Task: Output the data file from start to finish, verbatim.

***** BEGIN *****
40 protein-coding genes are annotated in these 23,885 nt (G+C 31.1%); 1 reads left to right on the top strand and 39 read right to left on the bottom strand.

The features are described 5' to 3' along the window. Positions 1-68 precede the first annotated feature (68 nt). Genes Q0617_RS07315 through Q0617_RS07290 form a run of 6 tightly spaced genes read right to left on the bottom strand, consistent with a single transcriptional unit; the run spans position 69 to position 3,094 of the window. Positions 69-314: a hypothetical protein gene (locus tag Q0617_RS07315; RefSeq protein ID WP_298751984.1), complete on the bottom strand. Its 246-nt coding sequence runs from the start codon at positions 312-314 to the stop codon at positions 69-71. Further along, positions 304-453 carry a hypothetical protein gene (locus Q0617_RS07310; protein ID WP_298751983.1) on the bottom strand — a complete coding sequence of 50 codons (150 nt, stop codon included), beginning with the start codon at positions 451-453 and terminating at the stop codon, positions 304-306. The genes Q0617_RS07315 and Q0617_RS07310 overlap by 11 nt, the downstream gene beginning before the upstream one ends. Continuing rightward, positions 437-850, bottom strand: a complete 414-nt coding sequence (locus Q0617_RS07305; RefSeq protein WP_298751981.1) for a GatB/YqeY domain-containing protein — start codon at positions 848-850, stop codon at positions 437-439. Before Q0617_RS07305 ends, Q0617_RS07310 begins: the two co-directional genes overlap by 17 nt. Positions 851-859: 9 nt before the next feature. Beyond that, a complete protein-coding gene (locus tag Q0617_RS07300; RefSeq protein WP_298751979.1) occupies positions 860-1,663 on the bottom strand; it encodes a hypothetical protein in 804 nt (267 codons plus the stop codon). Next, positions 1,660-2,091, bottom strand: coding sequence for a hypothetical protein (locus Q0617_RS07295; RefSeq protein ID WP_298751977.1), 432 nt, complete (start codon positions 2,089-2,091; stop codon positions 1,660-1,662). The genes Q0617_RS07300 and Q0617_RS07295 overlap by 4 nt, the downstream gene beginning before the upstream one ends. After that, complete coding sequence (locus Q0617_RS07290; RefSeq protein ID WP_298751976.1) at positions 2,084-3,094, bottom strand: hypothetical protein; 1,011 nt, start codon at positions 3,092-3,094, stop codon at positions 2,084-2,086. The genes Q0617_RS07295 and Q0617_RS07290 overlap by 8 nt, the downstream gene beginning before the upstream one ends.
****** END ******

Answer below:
40 protein-coding genes are annotated in these 23,885 nt (G+C 31.1%); 1 reads left to right on the top strand and 39 read right to left on the bottom strand.

The features are described 5' to 3' along the window. Positions 1-68 precede the first annotated feature (68 nt). Genes Q0617_RS07315 through Q0617_RS07290 form a run of 6 tightly spaced genes read right to left on the bottom strand, consistent with a single transcriptional unit; the run spans position 69 to position 3,094 of the window. Positions 69-314: a hypothetical protein gene (locus tag Q0617_RS07315; RefSeq protein ID WP_298751984.1), complete on the bottom strand. Its 246-nt coding sequence runs from the start codon at positions 312-314 to the stop codon at positions 69-71. Further along, positions 304-453 carry a hypothetical protein gene (locus Q0617_RS07310; protein ID WP_298751983.1) on the bottom strand — a complete coding sequence of 50 codons (150 nt, stop codon included), beginning with the start codon at positions 451-453 and terminating at the stop codon, positions 304-306. The genes Q0617_RS07315 and Q0617_RS07310 overlap by 11 nt, the downstream gene beginning before the upstream one ends. Continuing rightward, positions 437-850, bottom strand: a complete 414-nt coding sequence (locus Q0617_RS07305; RefSeq protein WP_298751981.1) for a GatB/YqeY domain-containing protein — start codon at positions 848-850, stop codon at positions 437-439. Before Q0617_RS07305 ends, Q0617_RS07310 begins: the two co-directional genes overlap by 17 nt. Positions 851-859: 9 nt before the next feature. Beyond that, a complete protein-coding gene (locus tag Q0617_RS07300; RefSeq protein WP_298751979.1) occupies positions 860-1,663 on the bottom strand; it encodes a hypothetical protein in 804 nt (267 codons plus the stop codon). Next, positions 1,660-2,091, bottom strand: coding sequence for a hypothetical protein (locus Q0617_RS07295; RefSeq protein ID WP_298751977.1), 432 nt, complete (start codon positions 2,089-2,091; stop codon positions 1,660-1,662). The genes Q0617_RS07300 and Q0617_RS07295 overlap by 4 nt, the downstream gene beginning before the upstream one ends. After that, complete coding sequence (locus Q0617_RS07290; RefSeq protein ID WP_298751976.1) at positions 2,084-3,094, bottom strand: hypothetical protein; 1,011 nt, start codon at positions 3,092-3,094, stop codon at positions 2,084-2,086. The genes Q0617_RS07295 and Q0617_RS07290 overlap by 8 nt, the downstream gene beginning before the upstream one ends.